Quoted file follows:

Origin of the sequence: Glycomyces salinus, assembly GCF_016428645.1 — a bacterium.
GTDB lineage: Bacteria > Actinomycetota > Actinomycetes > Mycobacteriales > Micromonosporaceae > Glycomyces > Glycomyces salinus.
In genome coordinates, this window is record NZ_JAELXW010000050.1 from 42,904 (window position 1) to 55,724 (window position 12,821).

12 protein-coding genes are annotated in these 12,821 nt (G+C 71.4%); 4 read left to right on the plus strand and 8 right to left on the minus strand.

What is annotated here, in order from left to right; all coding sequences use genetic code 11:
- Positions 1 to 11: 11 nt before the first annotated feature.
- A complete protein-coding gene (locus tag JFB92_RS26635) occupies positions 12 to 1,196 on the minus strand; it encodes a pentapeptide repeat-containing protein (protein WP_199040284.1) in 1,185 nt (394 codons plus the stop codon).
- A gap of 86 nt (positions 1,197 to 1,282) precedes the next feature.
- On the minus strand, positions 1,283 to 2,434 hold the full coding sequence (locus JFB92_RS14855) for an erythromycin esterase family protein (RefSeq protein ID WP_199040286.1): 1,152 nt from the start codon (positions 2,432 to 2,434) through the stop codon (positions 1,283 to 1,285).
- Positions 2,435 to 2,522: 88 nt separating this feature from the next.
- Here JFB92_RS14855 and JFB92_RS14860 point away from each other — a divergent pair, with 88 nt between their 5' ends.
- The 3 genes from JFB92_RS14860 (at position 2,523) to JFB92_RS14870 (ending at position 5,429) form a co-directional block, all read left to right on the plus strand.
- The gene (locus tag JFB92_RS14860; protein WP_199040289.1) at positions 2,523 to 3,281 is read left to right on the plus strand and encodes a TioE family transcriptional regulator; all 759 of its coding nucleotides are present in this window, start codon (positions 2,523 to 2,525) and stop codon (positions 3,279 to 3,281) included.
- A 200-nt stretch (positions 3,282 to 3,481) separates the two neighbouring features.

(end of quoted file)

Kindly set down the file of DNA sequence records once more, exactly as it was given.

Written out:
Origin of the sequence: Glycomyces salinus, assembly GCF_016428645.1 — a bacterium.
GTDB lineage: Bacteria > Actinomycetota > Actinomycetes > Mycobacteriales > Micromonosporaceae > Glycomyces > Glycomyces salinus.
In genome coordinates, this window is record NZ_JAELXW010000050.1 from 42,904 (window position 1) to 55,724 (window position 12,821).

12 protein-coding genes are annotated in these 12,821 nt (G+C 71.4%); 4 read left to right on the plus strand and 8 right to left on the minus strand.

What is annotated here, in order from left to right; all coding sequences use genetic code 11:
- Positions 1 to 11: 11 nt before the first annotated feature.
- A complete protein-coding gene (locus tag JFB92_RS26635) occupies positions 12 to 1,196 on the minus strand; it encodes a pentapeptide repeat-containing protein (protein WP_199040284.1) in 1,185 nt (394 codons plus the stop codon).
- A gap of 86 nt (positions 1,197 to 1,282) precedes the next feature.
- On the minus strand, positions 1,283 to 2,434 hold the full coding sequence (locus JFB92_RS14855) for an erythromycin esterase family protein (RefSeq protein ID WP_199040286.1): 1,152 nt from the start codon (positions 2,432 to 2,434) through the stop codon (positions 1,283 to 1,285).
- Positions 2,435 to 2,522: 88 nt separating this feature from the next.
- Here JFB92_RS14855 and JFB92_RS14860 point away from each other — a divergent pair, with 88 nt between their 5' ends.
- The 3 genes from JFB92_RS14860 (at position 2,523) to JFB92_RS14870 (ending at position 5,429) form a co-directional block, all read left to right on the plus strand.
- The gene (locus tag JFB92_RS14860; protein WP_199040289.1) at positions 2,523 to 3,281 is read left to right on the plus strand and encodes a TioE family transcriptional regulator; all 759 of its coding nucleotides are present in this window, start codon (positions 2,523 to 2,525) and stop codon (positions 3,279 to 3,281) included.
- A 200-nt stretch (positions 3,282 to 3,481) separates the two neighbouring features.